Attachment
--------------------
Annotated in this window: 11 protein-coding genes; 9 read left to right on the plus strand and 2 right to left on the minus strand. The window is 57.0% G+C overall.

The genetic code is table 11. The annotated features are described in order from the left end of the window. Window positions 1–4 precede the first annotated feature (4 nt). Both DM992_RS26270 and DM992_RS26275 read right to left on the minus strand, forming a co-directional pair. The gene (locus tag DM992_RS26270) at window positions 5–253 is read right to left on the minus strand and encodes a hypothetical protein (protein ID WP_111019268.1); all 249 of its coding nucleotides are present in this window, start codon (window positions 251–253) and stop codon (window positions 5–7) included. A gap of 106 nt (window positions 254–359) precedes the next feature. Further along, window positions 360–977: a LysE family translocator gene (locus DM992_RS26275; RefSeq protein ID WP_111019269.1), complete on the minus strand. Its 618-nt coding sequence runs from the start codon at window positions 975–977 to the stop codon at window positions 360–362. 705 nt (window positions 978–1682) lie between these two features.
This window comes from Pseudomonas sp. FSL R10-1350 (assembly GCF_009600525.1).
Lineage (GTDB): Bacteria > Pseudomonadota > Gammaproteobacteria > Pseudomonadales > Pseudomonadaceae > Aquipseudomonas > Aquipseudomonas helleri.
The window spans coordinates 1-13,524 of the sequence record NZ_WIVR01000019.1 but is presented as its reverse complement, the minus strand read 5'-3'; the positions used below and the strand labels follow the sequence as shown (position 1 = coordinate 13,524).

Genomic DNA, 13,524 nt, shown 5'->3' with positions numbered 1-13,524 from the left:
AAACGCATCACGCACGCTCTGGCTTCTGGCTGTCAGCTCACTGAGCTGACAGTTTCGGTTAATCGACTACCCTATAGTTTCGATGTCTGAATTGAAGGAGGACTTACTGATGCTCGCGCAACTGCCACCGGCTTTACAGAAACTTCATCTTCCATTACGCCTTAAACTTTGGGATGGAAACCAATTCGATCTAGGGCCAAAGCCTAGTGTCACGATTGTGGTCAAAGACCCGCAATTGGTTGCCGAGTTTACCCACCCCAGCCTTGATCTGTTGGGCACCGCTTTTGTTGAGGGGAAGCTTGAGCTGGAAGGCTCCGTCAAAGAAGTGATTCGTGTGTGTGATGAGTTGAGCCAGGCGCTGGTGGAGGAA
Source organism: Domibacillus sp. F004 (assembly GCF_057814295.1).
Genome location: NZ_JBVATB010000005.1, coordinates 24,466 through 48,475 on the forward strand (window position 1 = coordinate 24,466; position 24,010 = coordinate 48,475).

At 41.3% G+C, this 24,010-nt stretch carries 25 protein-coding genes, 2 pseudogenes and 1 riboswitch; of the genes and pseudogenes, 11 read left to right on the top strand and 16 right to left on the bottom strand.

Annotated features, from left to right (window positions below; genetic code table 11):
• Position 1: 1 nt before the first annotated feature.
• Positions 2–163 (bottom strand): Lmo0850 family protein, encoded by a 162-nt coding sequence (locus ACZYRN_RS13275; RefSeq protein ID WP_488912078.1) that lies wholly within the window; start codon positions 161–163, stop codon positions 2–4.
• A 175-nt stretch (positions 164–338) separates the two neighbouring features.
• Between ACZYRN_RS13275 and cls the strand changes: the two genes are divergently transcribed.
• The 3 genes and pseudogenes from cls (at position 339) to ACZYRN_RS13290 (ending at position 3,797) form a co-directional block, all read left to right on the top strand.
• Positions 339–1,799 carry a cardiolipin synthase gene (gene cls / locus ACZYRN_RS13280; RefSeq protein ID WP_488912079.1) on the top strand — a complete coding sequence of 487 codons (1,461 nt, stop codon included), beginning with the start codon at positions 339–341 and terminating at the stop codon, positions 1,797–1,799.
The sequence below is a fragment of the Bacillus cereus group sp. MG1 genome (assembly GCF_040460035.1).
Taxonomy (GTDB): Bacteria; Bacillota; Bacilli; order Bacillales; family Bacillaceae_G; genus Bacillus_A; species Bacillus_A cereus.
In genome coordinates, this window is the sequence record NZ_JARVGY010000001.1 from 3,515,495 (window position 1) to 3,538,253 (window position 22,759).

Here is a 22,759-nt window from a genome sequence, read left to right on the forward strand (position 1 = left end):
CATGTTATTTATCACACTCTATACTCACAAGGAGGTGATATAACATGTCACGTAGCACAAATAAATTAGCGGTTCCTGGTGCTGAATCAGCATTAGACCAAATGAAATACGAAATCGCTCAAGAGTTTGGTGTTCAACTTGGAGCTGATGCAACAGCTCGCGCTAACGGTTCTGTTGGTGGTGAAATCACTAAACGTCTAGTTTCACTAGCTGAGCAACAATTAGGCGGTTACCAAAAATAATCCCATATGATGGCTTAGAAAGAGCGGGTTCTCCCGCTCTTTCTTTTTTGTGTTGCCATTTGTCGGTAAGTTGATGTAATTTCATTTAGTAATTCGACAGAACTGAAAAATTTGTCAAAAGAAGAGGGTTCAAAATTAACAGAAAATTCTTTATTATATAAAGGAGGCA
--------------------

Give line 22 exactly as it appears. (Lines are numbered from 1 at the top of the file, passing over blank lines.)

CATGTTATTTATCACACTCTATACTCACAAGGAGGTGATATAACATGTCACGTAGCACAAATAAATTAGCGGTTCCTGGTGCTGAATCAGCATTAGACCAAATGAAATACGAAATCGCTCAAGAGTTTGGTGTTCAACTTGGAGCTGATGCAACAGCTCGCGCTAACGGTTCTGTTGGTGGTGAAATCACTAAACGTCTAGTTTCACTAGCTGAGCAACAATTAGGCGGTTACCAAAAATAATCCCATATGATGGCTTAGAAAGAGCGGGTTCTCCCGCTCTTTCTTTTTTGTGTTGCCATTTGTCGGTAAGTTGATGTAATTTCATTTAGTAATTCGACAGAACTGAAAAATTTGTCAAAAGAAGAGGGTTCAAAATTAACAGAAAATTCTTTATTATATAAAGGAGGCA